Webinars are not effective. Video is not engaging. PowerPoint is not persuasive.
These are examples of metonymy. Each keyword is being used as shorthand to convey other attributes or content with which it is associated. James Thurber gave memorable examples of metonymy in his short story "Here Lies Miss Groby" - where he remembered learning about "Container for the thing contained" and wondered whether you could flip the concept to use the "Thing contained for the container."
Consulting firms, research analysts, and industry pundits love using metonymy. The problem is that it trivializes real problems and shifts focus away from useful improvement strategies.
Look at any major marketing survey and you'll see graphs and statistics showing "most effective marketing content: White papers, newsletters, webinars, emails…"
Read webinar blogs like mine or Mike Agron's WebAttract and you'll see discussions of whether streaming video content is effective and persuasive.
And who hasn't seen or heard people talking about how awful PowerPoint is for presentations, and how it should be banned as a presentation tool?
All such blanket statements are of course meaningless. Webinars, video, PowerPoint, telephones, headsets… These are merely tools. Technological means employed towards achieving a business goal. Some people use them well and get great results. Some people use them poorly and get disappointing results. And some results are influenced by factors entirely separate from the tool being used. I was giving a product marketing webinar on September 11, 2001. It was not very effective in getting our company any new business. Is that because webinars are an ineffective medium?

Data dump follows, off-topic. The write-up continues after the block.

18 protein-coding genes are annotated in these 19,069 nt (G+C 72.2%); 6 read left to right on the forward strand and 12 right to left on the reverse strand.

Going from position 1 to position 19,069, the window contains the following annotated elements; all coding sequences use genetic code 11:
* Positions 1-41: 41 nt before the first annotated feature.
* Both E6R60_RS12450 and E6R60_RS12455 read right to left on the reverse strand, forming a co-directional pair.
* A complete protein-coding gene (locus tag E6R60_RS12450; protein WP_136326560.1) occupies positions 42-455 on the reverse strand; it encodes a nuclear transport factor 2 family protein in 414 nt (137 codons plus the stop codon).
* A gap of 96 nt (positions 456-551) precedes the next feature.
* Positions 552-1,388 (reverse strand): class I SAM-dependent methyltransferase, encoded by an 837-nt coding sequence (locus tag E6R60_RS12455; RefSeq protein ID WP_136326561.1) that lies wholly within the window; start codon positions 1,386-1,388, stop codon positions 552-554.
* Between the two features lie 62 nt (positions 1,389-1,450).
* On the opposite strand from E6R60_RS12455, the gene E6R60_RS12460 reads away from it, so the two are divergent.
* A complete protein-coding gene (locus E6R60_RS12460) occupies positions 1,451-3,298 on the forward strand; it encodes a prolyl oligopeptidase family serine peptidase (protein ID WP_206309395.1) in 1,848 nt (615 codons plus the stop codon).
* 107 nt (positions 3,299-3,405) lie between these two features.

The question you should be asking is not whether the tool IS effective. You should be asking whether you can practically and pragmatically USE the tool effectively to accomplish your business goals? Are you willing to spend the time and effort necessary to employ it to best advantage? If not, you should probably choose a different tool that better suits your personal preferences.
If you plan to fill up PowerPoint slides with text sentences, don't use PowerPoint. Write your sentences in a Word document and distribute it to your audience. You'll be more effective.
If you plan to put yourself on video captured from a built-in laptop webcam, pointing up at your nostril hairs, with harsh fluorescent lights over your head while you try to sneak glances at your presentation notes… Don't use video. At least not for a public lead generation webinar where you are establishing the audience's first perception of your company, products, and professionalism.
If you plan to "wing it" in your webinar without rehearsals, technology testing, and technical support for the presenter… Perhaps you should rethink whether that technology is the right one for you.
I don't use American Sign Language, Cantonese, or Russian when I present my messages to mass market audiences. Why not? They are effective communication methodologies. Millions of people are influenced and persuaded by them. While I could take the time to learn to use them effectively, I haven't yet.
Instead, I use tools I have invested time in to learn best practices… English language with good vocal presentation habits; visually-oriented PowerPoint slides that support my vocal presentation; well-structured, tested, and supported webinars. Sometimes I even set up proper lighting, backdrops, costuming, and camera technology to use live video. But only when it's worth the effort to reach my audience with that communication medium.
Because while the opening sentence of this blog is true, the following is just as true:
Webinars are effective. Video is engaging. PowerPoint is persuasive.